Can Steelers' Defense Keep Up With Its Offense?
It’s rarely the defense’s day when Ben Roethlisberger commands the proceedings the way he has been ever since he first reported for his 13th NFL training camp.
photo courtesy of pittsburgh steelers/karl roser
The defense dominated the first time the Steelers put the pads on at training camp, but there was an asterisk attached.
Ben Roethlisberger had the day off on Sunday.
The Franchise QB was back in action on Monday, and the practice dynamic shifted considerably.
This time, the offense was almost unstoppable.
What were the odds?
“We felt the effects of his presence,” head coach Mike Tomlin confirmed to the assembled media at St. Vincent College. “Sometimes, that’s got a lot to do with the ebb and flow.”
Do you think?
“That’s why I laughed yesterday when you guys suggested that it was the defense’s day,” Tomlin added.
It’s rarely the defense’s day when Roethlisberger commands the proceedings the way he has been ever since he first reported for his 13th NFL training camp.
Whether he’s been operating from an empty backfield and picking apart the coverage in the signature “Seven Shots” two-point conversion drill, discussing in meticulous detail what went right and what went wrong on a given practice rep with a receiver, or serving as the “dummy QB” in a pass rush/pass protection exercise, Roethlisberger has never been more of a presence for the Steelers.
He turned 34 on March 2, but there’s been no evidence at St. Vincent to suggest his best football can’t still be ahead of him.
“I feel great,” Roethlisberger assessed at the outset of camp. “I feel like I can throw the ball farther or as far as I have before. I feel like I have enough zip on balls. I feel like I can still move.”
For the Steelers, the rest isn’t just details but it’s still secondary to Big Ben.
The team Tomlin will lead into his 10th campaign in September isn’t without it’s issues.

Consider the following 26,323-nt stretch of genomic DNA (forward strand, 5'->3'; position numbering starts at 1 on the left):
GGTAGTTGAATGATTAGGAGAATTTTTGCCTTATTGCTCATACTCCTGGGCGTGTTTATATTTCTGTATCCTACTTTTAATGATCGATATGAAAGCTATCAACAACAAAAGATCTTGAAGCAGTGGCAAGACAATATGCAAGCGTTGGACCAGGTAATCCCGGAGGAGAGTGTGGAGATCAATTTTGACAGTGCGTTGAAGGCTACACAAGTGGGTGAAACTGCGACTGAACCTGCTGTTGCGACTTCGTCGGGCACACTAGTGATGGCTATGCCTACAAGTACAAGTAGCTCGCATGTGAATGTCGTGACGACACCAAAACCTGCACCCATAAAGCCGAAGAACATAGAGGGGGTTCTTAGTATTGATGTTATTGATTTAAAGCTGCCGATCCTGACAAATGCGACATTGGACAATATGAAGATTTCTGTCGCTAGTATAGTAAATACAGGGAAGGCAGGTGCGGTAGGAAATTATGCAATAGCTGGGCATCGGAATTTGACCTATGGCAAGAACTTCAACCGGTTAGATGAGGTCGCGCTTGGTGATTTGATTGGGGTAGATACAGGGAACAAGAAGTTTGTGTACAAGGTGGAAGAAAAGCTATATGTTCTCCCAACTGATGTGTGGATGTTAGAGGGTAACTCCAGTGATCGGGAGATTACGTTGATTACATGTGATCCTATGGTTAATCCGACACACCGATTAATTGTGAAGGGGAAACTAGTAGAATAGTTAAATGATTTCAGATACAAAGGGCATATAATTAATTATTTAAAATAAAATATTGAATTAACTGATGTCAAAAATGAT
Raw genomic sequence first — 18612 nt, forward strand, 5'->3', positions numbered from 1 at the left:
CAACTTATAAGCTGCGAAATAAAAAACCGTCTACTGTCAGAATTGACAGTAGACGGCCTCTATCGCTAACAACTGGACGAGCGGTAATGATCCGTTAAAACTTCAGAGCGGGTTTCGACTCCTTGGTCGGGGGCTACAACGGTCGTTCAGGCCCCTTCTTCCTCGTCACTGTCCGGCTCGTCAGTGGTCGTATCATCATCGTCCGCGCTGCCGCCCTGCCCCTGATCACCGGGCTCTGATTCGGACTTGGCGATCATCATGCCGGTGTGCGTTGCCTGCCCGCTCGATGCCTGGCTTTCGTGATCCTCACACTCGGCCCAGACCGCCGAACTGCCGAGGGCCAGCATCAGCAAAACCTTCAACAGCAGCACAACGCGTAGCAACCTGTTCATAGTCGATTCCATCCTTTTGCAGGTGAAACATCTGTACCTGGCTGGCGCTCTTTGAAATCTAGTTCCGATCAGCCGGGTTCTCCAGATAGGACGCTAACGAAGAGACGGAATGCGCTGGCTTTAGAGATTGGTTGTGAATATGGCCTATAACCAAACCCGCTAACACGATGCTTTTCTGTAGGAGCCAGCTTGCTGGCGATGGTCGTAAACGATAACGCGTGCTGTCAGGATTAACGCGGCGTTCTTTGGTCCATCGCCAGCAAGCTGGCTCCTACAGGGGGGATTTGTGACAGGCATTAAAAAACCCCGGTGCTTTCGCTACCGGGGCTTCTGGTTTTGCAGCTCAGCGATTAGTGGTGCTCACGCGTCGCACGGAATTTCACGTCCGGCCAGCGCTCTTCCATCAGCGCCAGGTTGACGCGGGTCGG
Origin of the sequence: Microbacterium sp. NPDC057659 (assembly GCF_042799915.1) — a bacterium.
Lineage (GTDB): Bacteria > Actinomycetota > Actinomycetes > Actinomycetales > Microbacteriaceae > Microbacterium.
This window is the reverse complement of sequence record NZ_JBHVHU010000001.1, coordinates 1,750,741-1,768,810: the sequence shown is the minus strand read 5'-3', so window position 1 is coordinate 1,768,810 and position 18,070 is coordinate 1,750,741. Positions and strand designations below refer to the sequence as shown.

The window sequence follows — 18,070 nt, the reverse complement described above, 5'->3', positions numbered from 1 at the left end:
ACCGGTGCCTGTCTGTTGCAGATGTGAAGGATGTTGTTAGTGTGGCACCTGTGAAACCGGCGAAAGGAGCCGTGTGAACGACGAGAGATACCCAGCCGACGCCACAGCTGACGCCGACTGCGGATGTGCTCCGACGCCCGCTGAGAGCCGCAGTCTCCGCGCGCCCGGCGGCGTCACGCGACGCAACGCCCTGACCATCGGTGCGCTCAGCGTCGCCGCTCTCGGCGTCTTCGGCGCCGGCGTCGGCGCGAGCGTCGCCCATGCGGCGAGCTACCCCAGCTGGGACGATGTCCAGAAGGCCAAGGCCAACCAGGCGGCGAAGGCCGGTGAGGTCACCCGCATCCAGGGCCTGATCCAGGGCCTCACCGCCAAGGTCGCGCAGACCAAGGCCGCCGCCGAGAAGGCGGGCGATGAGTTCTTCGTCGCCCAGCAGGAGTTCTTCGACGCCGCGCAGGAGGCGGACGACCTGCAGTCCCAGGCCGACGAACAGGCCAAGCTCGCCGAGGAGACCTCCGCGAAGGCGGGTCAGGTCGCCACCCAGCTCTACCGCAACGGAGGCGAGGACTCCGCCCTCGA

Wide receiver Martavis Bryant has already been banished for at least a season and running back Le’Veon Bell is facing an impending four-game suspension.
Wide receiver Antonio Brown wants more money, and General Manager Kevin Colbert has publicly stated Brown isn’t going to get it just yet.
The Steelers haven’t decided if they want their No. 1 draft pick from four years ago, linebacker Jarvis Jones, to stick around for another four or five more.
They have a couple of dominating defensive ends in Cam Heyward and Stephon Tuitt, but they’re not sure what they can trust up front beyond those two.
And they’re still trying to piece together a secondary capable of upgrading the defense enough to take full advantage of an offense that’s openly contemplating scoring 30 points a game.
That’s a lot to sort out between now and Super Bowl LI.
But the Steelers have long since convinced themselves that as long as they have Roethlisberger, they have a chance.
And there’s no end in sight to the annual regeneration of such optimism, especially when the pads are popping in August and anything seems possible.
“You know that light at the end if the tunnel? I know I can see it but it’s not real close in my mind,” Roethlisberger insisted.
For the Steelers, there can be no more encouraging revelation at training camp.